When You Can, Choose Organic
Consider the benefits of higher nutritional value and better taste!
Posted Jun 12, 2018
Feed your body, feed your brain. It sounds trite, a bit of a cliché, but it’s really a very important concept. Your brain depends on the nutrients from a balanced diet in order to function optimally. This function includes managing your emotions and your mood disorder. Remember that one of the Basics of Mental Health is following a good nutrition plan: three balanced meals a day of healthy foods including lean protein, grains, fruits and vegetables, and a small amount of low fat dairy and fats. Eating well-balanced healthy meals is one way of taking care of yourself that actually makes a difference in your mental health. And it’s one of the few things that you have control over. Skipping meals or eating poorly can make you feel irritable, fatigued and more depressed. So it’s in your best interest to nourish your brain in the most beneficial way. You can read more about the importance of nutrition in depression in my book, Managing Your Depression: What you can do to feel better. Basic nutritional information is also on the website www.choosemyplate.gov.
I recently read an article in Cooking Light magazine about the benefits of organic foods. In years past, experts advised us that there was very little nutritional difference between organic produce (fruits and vegetables) and that grown and shipped to us from great distances. Now several new research studies have found that organically produced food is higher in antioxidants and vitamins than it’s counterparts. And the taste, or flavor, is much better – bite into an organic tomato and you can see the difference! It tastes so much better compared to the hothouse tomatoes or fruits that have been shipped for two weeks to your grocery store in the winter. When these foods are grown locally, the cost is often less than that which has to be trucked from across the country or other countries. I advise you to go by the taste, save money in your food budget by not buying junk food, and give organic foods a try.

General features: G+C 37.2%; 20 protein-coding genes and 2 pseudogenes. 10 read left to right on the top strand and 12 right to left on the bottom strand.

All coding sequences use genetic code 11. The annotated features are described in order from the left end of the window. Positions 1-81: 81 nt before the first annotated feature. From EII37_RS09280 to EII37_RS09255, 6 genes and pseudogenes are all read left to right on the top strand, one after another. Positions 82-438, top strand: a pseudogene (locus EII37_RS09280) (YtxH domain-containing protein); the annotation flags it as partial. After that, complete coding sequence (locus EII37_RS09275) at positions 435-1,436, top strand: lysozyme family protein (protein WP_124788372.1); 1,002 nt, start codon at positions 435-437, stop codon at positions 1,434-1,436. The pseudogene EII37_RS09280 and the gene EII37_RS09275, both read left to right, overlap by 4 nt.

The summertime makes it a little bit easier to do this because there are more fresh food choices that taste and smell better, which can also be an incentive. This may get you out of the same old cooking rut. Grocery stores are full of local produce at this time of year. In addition, many cities and towns have freshly picked local fruits and vegetables sold at a farm stand or farmer’s market. Sometimes these stands are only open one day a week, so you have to check what is available in your neighborhood. Tomatoes always taste better fresh from the farm, as do vegetables such as corn on the cob or zucchini, and fruits such as blueberries, peaches or, later on, squash and fall apples. Take advantage of the fresh produce available in your area and be creative with your meals. Have fresh salads with low-calorie vinaigrette dressing, or cook fresh vegetables with grilled or broiled chicken or fish for dinner. Add blueberries to your morning yogurt. Snack on a piece of fresh fruit instead of junk food in the afternoon. Savor the flavors that you get at this time of year. Enjoy it as a summer pleasure, and in so doing know that you are doing something good for yourself.
Eating well is really difficult to do when you are depressed, whether it is major depression or bipolar depression. Your appetite may be gone, and therefore your interest in food and nutrition takes on less importance. Favorite foods or a nice meal may not bring you the pleasure it once did. You may be so fatigued that grocery shopping and cooking are a major struggle. Skipping meals or choosing fast food then becomes an easy choice. You have to remind yourself that this is not healthy for you or your brain. You need the nutrients as fuel for your body and brain to operate at their best, and this is particularly important when you are dealing with a disorder such as depression. So, how do you do it? One way is to plan ahead and make the effort to shop for and cook healthy meals as part of your daily routine. Schedule it in and just do it anyway, even if you don’t feel like it. Find simple, easy to prepare recipes that can be made fairly quickly. I personally have a collection of recipes with five ingredients or fewer, and that seems to work for me.